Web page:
Manor Farm Herbs
Manor Farm
Fringford
Bicester
Oxfordshire OX27 8DP

Bay

Laurus nobilis

Height:
Up to 6m if unpruned
Suitable for:
Suitable for: Ordinary well drained soil in sun or partial shade. Protect from frost and cold wind in hard winters. Ideal for container growing.
Bay: Laurus nobilis

Bay is a compact evergreen shrub which can grow to be a small tree in the warmer parts of the UK. It has glossy evergreen leaves with small clusters of creamy – yellow flowers opening in spring. The leaves are only aromatic when bruised or crushed and are a well known and widely use herb in the kitchen.

Bay is a native of dry rocky slopes in Greece and the Eastern Mediterranean. When grown in the UK it likes a rich, well drained soil preferably with some shelter in winter from cold wind and harsh temperatures especially in the north of the country. As a young plant it is best grown in a container until at least 60 cm tall before planting out. The container can then be easily moved undercover in winter as young plants are the most vulnerable to cold.

Bay trees are frequently grown as ornamental specimens in large containers, where they can be pruned and trained into attractive shapes such as pyramids and standards.

The name Laurus nobilis comes from the Latin laurus meaning to praise, and nobilis meaning noble or renowned. Its history goes back to early Greece when athletic competitions were held to honour Apollo and the winners were crowned with a wreath of bay. The Romans also used bay as a symbol of victory and it was also reputed to ward off lightening strikes, hence the Emperors wore a laurel wreath on their heads for protection.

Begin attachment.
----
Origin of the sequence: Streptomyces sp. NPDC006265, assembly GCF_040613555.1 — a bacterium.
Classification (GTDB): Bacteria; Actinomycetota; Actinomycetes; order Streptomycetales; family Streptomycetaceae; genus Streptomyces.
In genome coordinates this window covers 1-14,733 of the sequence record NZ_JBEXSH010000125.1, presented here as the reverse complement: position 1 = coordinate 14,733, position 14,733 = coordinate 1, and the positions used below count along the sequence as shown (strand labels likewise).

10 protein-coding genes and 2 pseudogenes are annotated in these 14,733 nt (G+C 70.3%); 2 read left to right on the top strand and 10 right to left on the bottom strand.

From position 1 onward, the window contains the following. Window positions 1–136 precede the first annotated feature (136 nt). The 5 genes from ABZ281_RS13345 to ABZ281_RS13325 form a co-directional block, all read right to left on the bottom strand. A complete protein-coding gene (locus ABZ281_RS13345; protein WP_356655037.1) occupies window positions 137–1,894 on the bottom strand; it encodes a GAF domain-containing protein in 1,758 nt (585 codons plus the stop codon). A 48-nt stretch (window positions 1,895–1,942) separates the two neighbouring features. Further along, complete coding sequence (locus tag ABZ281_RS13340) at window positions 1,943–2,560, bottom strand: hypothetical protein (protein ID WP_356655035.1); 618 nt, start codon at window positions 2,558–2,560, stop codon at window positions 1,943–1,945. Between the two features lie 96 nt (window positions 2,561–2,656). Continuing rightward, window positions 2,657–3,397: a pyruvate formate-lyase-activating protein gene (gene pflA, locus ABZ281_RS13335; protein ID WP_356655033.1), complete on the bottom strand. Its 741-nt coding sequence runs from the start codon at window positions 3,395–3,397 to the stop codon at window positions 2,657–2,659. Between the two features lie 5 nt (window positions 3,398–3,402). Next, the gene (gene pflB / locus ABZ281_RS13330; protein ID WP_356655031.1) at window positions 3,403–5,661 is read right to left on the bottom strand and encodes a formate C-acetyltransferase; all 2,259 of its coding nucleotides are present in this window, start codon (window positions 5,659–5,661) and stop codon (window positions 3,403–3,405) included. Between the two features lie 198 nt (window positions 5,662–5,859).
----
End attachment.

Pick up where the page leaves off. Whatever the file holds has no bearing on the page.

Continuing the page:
Bay is widely used in the kitchen in both sweet and savoury dishes. It responds best to long cooking, giving out it’s aromatic and distinctive flavour.

  • A traditional ingredient of bouquet garni along with parsley, thyme and rosemary.
  • Add to soups, stews and casseroles for long cooking.
  • Add a leaf to the poaching liquid when cooking fish for a distinctive flavour.
  • Place a fresh leaf in a glass of milk for an hour before drinking to improve the flavour.
  • It is often used in sweet sauces to add piquancy and also as an ingredient in sorbets.

Bay is no longer widely used in herbal medicine. It is a bitter, stimulating herb which aids the digestion and stomach disorders, and has antiseptic properties to soothe skin rashes and as an insect repellent. Put a few fresh leaves into your bath water to ease aches and pains.